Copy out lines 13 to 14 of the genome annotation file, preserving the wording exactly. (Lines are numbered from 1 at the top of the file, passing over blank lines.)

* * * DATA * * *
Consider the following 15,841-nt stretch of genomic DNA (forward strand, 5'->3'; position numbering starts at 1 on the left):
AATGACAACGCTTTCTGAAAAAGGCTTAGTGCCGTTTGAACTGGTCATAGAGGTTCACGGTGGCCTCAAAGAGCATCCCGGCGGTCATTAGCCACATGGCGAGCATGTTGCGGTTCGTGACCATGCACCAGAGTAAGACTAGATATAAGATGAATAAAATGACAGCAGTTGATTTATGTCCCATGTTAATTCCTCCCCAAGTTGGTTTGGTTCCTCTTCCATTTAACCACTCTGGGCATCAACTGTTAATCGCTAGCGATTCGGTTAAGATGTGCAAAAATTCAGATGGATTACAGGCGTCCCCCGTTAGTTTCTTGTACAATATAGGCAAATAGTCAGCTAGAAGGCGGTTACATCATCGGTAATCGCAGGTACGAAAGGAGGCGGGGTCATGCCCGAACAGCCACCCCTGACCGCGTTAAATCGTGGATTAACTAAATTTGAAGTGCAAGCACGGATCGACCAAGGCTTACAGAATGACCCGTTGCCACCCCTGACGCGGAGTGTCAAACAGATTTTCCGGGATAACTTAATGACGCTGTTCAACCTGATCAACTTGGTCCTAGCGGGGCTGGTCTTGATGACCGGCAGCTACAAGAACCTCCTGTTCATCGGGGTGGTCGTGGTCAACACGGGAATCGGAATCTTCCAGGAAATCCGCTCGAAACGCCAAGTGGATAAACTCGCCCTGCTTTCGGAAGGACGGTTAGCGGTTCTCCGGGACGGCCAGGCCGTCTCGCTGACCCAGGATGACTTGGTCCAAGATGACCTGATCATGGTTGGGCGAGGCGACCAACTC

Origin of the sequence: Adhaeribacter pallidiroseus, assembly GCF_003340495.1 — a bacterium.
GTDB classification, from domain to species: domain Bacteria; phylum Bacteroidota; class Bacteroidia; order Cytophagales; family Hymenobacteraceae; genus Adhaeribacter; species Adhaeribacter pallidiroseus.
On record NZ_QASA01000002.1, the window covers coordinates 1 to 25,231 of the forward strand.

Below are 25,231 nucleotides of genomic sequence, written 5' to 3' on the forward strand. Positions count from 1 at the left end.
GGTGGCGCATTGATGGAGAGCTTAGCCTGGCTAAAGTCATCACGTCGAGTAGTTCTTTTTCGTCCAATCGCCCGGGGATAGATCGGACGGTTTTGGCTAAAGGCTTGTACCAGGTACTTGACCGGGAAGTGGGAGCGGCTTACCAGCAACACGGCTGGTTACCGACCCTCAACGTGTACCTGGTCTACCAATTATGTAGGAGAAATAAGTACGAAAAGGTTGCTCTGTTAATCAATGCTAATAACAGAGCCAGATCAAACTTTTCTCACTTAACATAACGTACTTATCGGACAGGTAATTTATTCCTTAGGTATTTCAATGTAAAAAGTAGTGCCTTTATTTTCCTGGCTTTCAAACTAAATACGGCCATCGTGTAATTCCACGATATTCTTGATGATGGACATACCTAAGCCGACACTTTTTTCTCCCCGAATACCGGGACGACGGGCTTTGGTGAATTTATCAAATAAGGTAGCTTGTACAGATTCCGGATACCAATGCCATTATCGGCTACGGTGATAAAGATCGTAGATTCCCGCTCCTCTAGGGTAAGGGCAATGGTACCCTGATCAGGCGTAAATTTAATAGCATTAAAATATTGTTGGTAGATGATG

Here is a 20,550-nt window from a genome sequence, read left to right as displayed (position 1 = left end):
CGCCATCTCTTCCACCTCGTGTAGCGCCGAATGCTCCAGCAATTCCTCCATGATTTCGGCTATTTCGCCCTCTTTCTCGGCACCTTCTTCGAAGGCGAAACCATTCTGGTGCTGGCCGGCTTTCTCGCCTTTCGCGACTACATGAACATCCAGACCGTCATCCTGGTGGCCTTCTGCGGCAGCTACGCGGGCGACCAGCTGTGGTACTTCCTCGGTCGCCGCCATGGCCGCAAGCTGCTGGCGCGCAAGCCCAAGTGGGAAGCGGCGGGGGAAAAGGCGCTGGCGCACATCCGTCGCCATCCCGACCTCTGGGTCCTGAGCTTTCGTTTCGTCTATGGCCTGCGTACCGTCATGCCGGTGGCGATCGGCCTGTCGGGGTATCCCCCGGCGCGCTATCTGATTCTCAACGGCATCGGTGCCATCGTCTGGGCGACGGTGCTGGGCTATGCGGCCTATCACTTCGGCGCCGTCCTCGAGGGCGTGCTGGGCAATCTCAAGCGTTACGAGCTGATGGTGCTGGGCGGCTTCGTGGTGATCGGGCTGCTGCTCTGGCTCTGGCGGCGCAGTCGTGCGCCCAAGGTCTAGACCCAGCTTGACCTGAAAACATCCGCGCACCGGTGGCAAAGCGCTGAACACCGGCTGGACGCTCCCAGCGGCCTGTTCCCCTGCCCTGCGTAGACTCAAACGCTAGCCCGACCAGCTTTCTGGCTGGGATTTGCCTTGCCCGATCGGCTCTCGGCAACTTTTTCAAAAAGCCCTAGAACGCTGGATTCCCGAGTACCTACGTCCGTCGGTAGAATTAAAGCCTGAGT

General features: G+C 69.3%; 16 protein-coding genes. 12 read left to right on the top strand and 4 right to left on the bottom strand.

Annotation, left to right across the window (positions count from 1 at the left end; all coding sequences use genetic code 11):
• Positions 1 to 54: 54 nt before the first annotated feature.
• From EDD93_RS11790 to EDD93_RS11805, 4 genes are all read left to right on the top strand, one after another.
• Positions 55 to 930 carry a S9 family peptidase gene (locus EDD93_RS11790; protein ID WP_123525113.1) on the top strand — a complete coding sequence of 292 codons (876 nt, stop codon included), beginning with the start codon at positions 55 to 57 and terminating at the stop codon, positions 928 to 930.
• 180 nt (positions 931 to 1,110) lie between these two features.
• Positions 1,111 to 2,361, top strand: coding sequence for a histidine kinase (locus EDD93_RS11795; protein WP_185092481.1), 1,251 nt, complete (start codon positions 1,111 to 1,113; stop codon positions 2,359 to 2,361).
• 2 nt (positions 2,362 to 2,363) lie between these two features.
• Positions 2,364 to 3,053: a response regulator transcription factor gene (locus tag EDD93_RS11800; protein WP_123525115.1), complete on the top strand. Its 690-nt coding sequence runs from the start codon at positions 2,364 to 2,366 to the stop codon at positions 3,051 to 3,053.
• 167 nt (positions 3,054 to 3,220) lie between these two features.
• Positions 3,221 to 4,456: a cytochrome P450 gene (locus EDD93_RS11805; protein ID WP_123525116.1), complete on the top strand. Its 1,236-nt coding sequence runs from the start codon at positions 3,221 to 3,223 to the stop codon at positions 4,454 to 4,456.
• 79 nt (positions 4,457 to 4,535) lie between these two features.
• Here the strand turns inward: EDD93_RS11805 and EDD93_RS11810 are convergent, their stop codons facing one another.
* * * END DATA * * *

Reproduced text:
• From EDD93_RS11790 to EDD93_RS11805, 4 genes are all read left to right on the top strand, one after another.
• Positions 55 to 930 carry a S9 family peptidase gene (locus EDD93_RS11790; protein ID WP_123525113.1) on the top strand — a complete coding sequence of 292 codons (876 nt, stop codon included), beginning with the start codon at positions 55 to 57 and terminating at the stop codon, positions 928 to 930.